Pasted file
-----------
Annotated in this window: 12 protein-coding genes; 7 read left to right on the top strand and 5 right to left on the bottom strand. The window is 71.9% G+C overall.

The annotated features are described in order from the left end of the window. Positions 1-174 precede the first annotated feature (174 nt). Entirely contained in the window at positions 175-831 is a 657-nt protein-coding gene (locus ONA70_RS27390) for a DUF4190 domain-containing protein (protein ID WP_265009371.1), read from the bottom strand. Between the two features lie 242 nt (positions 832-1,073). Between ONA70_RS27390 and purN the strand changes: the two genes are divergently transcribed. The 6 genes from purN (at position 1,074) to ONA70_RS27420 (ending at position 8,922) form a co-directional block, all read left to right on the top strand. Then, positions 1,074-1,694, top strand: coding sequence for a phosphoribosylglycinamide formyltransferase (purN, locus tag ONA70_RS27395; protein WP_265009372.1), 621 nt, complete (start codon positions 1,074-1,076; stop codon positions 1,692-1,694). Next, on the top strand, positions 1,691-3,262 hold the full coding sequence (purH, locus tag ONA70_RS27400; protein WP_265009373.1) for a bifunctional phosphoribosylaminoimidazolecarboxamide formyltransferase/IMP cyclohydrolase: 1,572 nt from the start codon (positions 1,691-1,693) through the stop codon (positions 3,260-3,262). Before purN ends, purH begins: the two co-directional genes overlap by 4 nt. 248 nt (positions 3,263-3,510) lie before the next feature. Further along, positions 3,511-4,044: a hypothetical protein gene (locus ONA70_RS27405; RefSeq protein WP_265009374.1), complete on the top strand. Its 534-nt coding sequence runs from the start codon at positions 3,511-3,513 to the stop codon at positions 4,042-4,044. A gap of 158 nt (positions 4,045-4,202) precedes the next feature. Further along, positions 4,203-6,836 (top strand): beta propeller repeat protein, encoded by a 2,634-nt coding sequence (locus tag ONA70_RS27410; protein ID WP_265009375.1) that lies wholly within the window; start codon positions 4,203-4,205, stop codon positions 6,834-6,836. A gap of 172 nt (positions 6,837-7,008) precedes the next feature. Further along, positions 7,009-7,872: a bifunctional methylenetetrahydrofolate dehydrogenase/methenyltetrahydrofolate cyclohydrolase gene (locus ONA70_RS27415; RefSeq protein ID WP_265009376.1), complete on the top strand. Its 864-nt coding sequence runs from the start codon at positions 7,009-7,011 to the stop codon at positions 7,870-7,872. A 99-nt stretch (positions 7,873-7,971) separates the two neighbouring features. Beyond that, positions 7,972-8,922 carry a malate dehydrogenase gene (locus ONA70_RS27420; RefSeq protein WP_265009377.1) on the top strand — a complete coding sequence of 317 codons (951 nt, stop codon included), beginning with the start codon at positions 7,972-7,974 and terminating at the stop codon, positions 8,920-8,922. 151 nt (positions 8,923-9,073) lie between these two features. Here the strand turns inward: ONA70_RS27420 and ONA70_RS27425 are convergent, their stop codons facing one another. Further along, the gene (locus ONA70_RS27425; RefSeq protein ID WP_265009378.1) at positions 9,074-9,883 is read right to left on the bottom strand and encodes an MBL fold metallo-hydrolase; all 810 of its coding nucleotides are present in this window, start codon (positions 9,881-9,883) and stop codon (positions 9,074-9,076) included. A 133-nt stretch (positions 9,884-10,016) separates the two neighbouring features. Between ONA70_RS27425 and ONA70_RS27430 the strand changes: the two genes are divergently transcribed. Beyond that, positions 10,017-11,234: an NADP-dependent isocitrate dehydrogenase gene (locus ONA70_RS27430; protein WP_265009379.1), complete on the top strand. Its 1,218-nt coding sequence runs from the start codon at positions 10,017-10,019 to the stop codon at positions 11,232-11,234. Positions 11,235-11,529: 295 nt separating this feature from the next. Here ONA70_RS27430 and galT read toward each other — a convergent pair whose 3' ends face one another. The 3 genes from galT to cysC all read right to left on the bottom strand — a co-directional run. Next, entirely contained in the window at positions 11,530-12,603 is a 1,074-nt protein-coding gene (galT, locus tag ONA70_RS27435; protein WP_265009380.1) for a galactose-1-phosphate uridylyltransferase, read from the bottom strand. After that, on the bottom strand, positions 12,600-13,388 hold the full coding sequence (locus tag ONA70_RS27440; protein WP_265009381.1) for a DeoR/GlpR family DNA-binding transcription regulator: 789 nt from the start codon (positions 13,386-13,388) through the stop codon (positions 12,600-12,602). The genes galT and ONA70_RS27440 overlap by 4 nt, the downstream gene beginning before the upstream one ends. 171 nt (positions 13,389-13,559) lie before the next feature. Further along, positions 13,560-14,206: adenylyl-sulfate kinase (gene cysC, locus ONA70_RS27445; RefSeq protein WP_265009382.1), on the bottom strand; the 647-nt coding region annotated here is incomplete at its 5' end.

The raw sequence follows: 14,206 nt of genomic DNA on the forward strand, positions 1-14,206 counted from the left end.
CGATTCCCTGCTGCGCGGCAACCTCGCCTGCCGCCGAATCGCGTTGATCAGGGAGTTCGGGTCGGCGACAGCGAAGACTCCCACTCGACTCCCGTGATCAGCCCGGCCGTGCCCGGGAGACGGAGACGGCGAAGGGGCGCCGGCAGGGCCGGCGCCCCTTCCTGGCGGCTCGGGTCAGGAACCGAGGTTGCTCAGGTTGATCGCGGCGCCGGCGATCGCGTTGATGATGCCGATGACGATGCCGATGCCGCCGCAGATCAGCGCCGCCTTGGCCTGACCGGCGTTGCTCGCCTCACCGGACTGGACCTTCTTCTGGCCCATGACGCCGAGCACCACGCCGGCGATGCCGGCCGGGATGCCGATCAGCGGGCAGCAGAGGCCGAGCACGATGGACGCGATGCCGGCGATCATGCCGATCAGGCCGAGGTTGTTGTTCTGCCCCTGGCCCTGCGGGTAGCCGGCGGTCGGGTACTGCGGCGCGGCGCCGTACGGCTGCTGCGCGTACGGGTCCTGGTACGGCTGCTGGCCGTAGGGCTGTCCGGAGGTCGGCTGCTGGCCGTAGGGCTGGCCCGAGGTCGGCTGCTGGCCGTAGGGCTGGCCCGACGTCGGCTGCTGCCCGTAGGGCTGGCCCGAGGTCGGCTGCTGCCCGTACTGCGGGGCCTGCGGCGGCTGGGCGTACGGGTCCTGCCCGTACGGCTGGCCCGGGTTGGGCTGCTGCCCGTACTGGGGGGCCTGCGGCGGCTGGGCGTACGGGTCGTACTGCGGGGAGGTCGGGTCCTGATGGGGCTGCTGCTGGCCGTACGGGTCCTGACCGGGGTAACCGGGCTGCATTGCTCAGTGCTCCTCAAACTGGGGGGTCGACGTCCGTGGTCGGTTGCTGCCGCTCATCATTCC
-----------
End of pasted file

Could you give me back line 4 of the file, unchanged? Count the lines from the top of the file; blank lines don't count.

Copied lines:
CGATTCCCTGCTGCGCGGCAACCTCGCCTGCCGCCGAATCGCGTTGATCAGGGAGTTCGGGTCGGCGACAGCGAAGACTCCCACTCGACTCCCGTGATCAGCCCGGCCGTGCCCGGGAGACGGAGACGGCGAAGGGGCGCCGGCAGGGCCGGCGCCCCTTCCTGGCGGCTCGGGTCAGGAACCGAGGTTGCTCAGGTTGATCGCGGCGCCGGCGATCGCGTTGATGATGCCGATGACGATGCCGATGCCGCCGCAGATCAGCGCCGCCTTGGCCTGACCGGCGTTGCTCGCCTCACCGGACTGGACCTTCTTCTGGCCCATGACGCCGAGCACCACGCCGGCGATGCCGGCCGGGATGCCGATCAGCGGGCAGCAGAGGCCGAGCACGATGGACGCGATGCCGGCGATCATGCCGATCAGGCCGAGGTTGTTGTTCTGCCCCTGGCCCTGCGGGTAGCCGGCGGTCGGGTACTGCGGCGCGGCGCCGTACGGCTGCTGCGCGTACGGGTCCTGGTACGGCTGCTGGCCGTAGGGCTGTCCGGAGGTCGGCTGCTGGCCGTAGGGCTGGCCCGAGGTCGGCTGCTGGCCGTAGGGCTGGCCCGACGTCGGCTGCTGCCCGTAGGGCTGGCCCGAGGTCGGCTGCTGCCCGTACTGCGGGGCCTGCGGCGGCTGGGCGTACGGGTCCTGCCCGTACGGCTGGCCCGGGTTGGGCTGCTGCCCGTACTGGGGGGCCTGCGGCGGCTGGGCGTACGGGTCGTACTGCGGGGAGGTCGGGTCCTGATGGGGCTGCTGCTGGCCGTACGGGTCCTGACCGGGGTAACCGGGCTGCATTGCTCAGTGCTCCTCAAACTGGGGGGTCGACGTCCGTGGTCGGTTGCTGCCGCTCATCATTCC